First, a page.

5 Steps to Get Your Retirement Planning Back on Track

It’s critical to establish your retirement income goals and regularly adjust your investment strategy to achieve those goals. These steps can help get you on track.

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by NEA Member Benefits

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Key takeaways

  • A solid retirement strategy consists of more than saving money in retirement plans and investing in growth-oriented stock funds.
  • As you move into your prime earning years, you need to establish your retirement income goals and regularly adjust your investment strategy to achieve those goals.
  • The first thing you should do is get a read on where your retirement planning strategy stands today.

Early in your career, retirement “planning” consists mostly of saving some money in retirement plans and investing in growth-oriented stock funds. When retirement is so far away that it’s not even a blip on the horizon, you’re more likely to focus your energies on other aspects of your financial life.

But as you move into your prime earning years, and then when retirement age actually gets penciled into your mid-range calendar, it’s time to get more active in managing your retirement savings. You need to establish your retirement income goals and regularly adjust the many moving parts of your investment strategy to give yourself the best chance at hitting those goals.

Here are five steps that can help get you on track (or back on track). 

1. Run your numbers

The first order of business is to get a read on where your retirement planning strategy stands today. Launch the NEA Retirement Income Calculator, which has been designed specifically for educators, plug in relevant data (Some of your personal information will be pre-populated, along with your expected state pension benefit), and run the calculation. See if you’re facing a retirement shortfall based on your current strategy. If so, start playing with your retirement plan contribution amounts, investment returns, retirement age, and other variables to see what changes you’ll need to make to reduce or eliminate your shortfall.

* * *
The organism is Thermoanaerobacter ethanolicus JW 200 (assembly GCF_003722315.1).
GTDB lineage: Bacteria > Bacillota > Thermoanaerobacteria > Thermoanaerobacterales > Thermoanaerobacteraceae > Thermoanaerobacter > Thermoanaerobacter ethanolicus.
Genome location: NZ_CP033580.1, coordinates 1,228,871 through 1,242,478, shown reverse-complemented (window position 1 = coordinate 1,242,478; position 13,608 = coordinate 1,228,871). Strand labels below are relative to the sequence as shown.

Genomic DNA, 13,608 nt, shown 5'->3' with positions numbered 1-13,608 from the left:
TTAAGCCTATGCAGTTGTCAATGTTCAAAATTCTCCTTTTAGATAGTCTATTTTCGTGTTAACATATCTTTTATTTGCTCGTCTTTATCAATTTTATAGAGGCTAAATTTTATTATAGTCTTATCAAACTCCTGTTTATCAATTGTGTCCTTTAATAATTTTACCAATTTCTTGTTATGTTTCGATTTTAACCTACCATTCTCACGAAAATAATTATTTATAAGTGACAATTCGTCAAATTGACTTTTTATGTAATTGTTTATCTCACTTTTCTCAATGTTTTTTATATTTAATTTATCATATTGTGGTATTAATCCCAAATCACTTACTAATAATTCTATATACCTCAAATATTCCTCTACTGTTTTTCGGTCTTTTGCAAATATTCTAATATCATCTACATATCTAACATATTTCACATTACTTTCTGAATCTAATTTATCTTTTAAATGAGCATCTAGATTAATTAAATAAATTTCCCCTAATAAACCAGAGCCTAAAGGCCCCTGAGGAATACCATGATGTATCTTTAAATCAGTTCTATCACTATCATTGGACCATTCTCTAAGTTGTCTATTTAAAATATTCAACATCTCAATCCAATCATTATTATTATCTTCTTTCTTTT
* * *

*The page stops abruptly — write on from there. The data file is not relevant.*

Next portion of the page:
2. Adjust your paycheck deductions

Depending on the results you get from the calculator, consider adjusting automatic paycheck contributions into your 403(b) plan or IRA. Work with your accountant to make sure you are taking the proper number of standard deductions to maximize your take-home pay while minimizing any end-of-year tax burdens from underpayments.

3. Reassess your investment mix

As you get closer to retirement age, you may want to gradually shift your investment portfolio to a more conservative mix of stocks and bonds. For most people, that means reducing the percentage of stock funds and increasing the percentage of bond funds.

But be careful in your efforts to reduce investment risk: You still want growth potential from your investments because your savings will have to produce retirement income for decades to come—continuing after you retire. Historically, stocks have been the best way to do that. If you swing the pendulum too far towards lower-risk bond funds, your investment returns may not even keep up with inflation.

Try out different projected investment returns when you run your numbers on the calculator to see the returns you may need to strive for. Then try to find the right balance between long-term growth and short-term safety with your investment mix. For more on managing your investment portfolio, see this article.

4. Review your benefit elections

The end of the year is often the time when you need to make workplace elections for benefits like medical plans, vision plans, life insurance, and disability insurance. Premium costs are constantly rising so it pays to study your options and balance your needs against the expenses.

Update your beneficiary elections on insurance policies and retirement plans. This is particularly important if you’ve had a major life change such as a marriage or divorce. Determine if you still need all of your insurance policies. For instance, if you have several life insurance policies, but some of your kids are grown, you may not need as much coverage.

5. Talk to an advisor

English teachers generally aren’t expected to teach algebra, even if they’re pretty good with equations. There are math specialists for those classes. Likewise, unless you’re an expert in financial planning, it might be a good idea to get a professional’s take on your retirement planning decisions. An advisor can review your entire financial plan and help you hone in on the areas that need tweaking.  Even if you don’t end up hiring a financial planner to manage your assets, a review may help you make better decisions going forward.

You can ask friends and colleagues for referrals, or go online and search for Certified Financial Planners in your area at The National Association of Personal Financial Advisors (NAPFA). For more on the benefits of hiring a financial planner, see this article.

Retirement planning is a hands-on activity. And the closer you get to retirement age, the more hands-on you need to be as you fine tune your strategy and find that balance that will help you reach your retirement income goals. The five steps above offer a solid foundation for keeping everything on track.

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